Picture this: your husband is traveling, and in a moment of feeling particularly distant, you each tap into the newest technology at your fingertips: the Apple Watch.

At that moment, you’re able to hear his heartbeat from 2,000 miles away. 

Now imagine you’re having that moment, and ding goes your Watch, as a message comes in offering 25% off your next purchase at a store you frequent.

Not only is the connection you felt with your husband dulled, but the brand you once loved has lost its luster, too.

It may sound strange, but this is a very real possibility with the Apple Watch.

This technology is connecting people in new and profound ways, creating even more intimate connections through a personal device than ever before.

The Watch allows marketers an unprecedented connection to their customers, and while much has been said about the technical concerns of engineering for the smaller Watch screen, less has been said about how brands can prepare to be, quite literally, strapped to a consumer.

Both the very personal “heartbeats” and branded mobile offers have a place on the Watch; you just have to pay particular attention to the cadence and content.-read on how brands can learn how to modify the three pillars of mobile strategies to make the best of this newfound and powerful closeness.

Timing: the ‘when’ is as important as the ‘what’

We have long known how close consumers stay to their personal devices; in fact, mobile phones have overtaken TVs as the screen that hogs our attention most.

The Apple Watch brings that proximity to the next level. Yes, real time communication is critical for staying relevant and useful to your consumer, however with a device designed to never leave the body, brands will have to be exceptionally sensitive to when their messages are being delivered.

For example, if your current technology sends out messages automatically, it’s critical that this timing is evaluated. While many consumers have grown used to waking up to dozens of brand emails, having a watch that illuminates each time a new message comes in can quickly turn a consumer off.

Similarly, if your system delivers updates on when promotions are beginning and ending, it’s common for that to happen around when the clock strikes midnight.

For instance, a push notification stating, “30% off housewares sale begins now,” delivered at 12:01AM may work on an iPhone stashed on a bedside table (or farther), but when it arrives on a consumer’s wrist, it’s hard to ignore.

Targeting: understand first, communicate second

If your brand has yet to invest in technology that allows you to understand your varied customer demographics and purchasing behavior, now is the time to do so.

With an even more streamlined connection to your customer, it’s important to not oversaturate your audience.

Segmenting and personalizing consumer communication is one of the best tactics to increase customer affinity. By ensuring that every communication a consumer receives is one that is particularly relevant to his or her lifestyle and behavior, not only will consumers feel valued by your brand, but they will react more acutely to brand communications.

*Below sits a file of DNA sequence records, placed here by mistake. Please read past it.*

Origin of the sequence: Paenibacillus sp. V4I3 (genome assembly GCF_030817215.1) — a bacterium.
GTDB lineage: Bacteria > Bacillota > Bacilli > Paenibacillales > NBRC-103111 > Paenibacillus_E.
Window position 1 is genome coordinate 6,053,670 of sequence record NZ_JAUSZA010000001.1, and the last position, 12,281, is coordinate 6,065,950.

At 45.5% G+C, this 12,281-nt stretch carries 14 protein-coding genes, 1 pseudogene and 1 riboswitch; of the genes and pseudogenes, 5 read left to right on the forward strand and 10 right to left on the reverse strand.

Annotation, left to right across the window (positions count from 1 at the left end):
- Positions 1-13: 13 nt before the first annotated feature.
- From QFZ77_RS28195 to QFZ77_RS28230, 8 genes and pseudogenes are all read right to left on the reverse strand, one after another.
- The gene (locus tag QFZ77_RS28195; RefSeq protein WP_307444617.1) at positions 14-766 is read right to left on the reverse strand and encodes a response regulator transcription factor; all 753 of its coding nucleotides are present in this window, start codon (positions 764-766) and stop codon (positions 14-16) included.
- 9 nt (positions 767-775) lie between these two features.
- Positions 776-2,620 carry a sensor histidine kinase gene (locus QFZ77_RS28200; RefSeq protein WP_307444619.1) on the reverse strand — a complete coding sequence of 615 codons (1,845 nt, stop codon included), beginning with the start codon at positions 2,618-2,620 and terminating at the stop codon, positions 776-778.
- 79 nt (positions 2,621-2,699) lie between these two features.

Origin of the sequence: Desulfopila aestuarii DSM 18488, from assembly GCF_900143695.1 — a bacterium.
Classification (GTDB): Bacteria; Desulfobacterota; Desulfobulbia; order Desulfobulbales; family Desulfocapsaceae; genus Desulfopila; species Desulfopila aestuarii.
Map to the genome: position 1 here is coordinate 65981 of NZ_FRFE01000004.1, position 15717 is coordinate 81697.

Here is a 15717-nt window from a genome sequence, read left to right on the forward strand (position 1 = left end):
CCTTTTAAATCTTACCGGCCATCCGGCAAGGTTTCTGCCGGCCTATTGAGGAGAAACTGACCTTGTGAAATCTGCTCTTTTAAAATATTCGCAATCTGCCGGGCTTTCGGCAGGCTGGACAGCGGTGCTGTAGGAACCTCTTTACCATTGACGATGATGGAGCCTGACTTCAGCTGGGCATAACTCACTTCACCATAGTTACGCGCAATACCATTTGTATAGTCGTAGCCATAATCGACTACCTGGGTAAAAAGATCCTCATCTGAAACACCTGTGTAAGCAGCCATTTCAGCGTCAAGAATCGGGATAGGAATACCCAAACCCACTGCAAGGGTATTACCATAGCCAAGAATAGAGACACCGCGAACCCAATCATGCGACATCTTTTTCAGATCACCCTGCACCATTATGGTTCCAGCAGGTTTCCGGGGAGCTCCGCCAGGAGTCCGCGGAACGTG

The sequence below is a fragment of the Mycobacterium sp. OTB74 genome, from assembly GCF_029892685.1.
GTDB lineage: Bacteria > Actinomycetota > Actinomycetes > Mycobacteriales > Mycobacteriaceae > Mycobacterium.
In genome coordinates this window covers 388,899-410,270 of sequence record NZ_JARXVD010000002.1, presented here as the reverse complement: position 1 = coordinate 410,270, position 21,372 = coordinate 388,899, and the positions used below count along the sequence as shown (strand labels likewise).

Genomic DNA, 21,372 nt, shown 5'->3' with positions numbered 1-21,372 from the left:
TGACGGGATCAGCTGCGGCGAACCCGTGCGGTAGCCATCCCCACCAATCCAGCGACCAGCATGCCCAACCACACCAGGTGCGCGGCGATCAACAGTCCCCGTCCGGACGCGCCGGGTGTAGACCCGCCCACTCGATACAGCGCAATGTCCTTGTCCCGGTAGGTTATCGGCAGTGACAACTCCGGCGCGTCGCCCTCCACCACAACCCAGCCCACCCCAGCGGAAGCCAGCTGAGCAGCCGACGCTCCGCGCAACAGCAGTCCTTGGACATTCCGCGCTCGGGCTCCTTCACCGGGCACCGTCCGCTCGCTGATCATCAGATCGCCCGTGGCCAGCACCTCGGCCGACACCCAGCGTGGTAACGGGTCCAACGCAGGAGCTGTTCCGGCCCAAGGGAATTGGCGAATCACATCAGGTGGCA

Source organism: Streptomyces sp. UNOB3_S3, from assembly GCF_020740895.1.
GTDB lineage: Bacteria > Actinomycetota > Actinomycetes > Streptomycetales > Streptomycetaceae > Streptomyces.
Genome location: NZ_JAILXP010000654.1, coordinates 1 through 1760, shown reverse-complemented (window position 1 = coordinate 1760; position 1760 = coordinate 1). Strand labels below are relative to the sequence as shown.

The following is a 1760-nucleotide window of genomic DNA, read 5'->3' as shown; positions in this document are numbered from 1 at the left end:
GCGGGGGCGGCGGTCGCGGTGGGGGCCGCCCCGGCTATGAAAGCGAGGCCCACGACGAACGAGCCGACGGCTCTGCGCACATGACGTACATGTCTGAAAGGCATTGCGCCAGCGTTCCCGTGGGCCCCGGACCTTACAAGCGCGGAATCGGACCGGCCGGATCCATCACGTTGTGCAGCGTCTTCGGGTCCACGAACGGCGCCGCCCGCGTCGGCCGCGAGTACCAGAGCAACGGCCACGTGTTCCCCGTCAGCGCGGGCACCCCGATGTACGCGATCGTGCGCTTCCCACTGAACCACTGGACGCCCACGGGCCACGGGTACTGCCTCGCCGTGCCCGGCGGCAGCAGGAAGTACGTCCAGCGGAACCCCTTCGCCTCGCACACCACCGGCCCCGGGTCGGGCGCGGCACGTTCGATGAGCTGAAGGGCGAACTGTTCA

For instance, a CPG brand or a grocery store will benefit from communicating promotions and discounts via the Apple Watch, as it’s likely that their target demographic is heavily skewed towards parents who are attempting to pay for household items at the register while juggling kids, coffee, shopping bags, and more.

On the other hand, an automaker may want to focus communications more specifically: deals on vehicle servicing to those who have recently purchased a car, and offers on car leasing to those who have expressed interest, but haven’t yet signed on the dotted line.

Topics: tailor your content to your products

When the volume of your communications is as paramount as it is with the Apple Watch, it’s critical to continue asking how those messages are adding value and making your consumer’s life easier.

By placing this consideration at the forefront and allowing it to dictate your strategy, your customers will in turn appreciate how the Apple Watch connects your brand to their life.

For instance, a short daily message highlighting the deals on your ecommerce marketplace adds value.

This tactic wouldn’t make the same sense for a brand selling items consumers purchase less frequently, such as mattresses or big box electronics. However, there are plenty of opportunities here where these brands can amp up their communications; for instance, back-to-school season or even Black Friday.

By understanding your customers’ purchasing habits and then mapping back to how your marketing efforts can add value to their lives, integrating with the Apple Watch will only help to build loyalty.

While these may be hefty issues to raise with your marketing department, it’s important to understand what the Apple Watch will mean for our customer relationships. After all, email revolutionized the way brands could engage customers, and SMS, MMS, push-notifications, and even social media further changed the marketing landscape.

The invention of the Apple Watch is forcing us to recognize a new era of consumer marketing – one where we have a direct line to our customers’ undivided attention.

It’s tempting to leap into this new technology head first, but without the necessary preparation on all levels – from the technology that we invest in, to the content we write – strong customer relationships can falter. In short, we must walk before we run.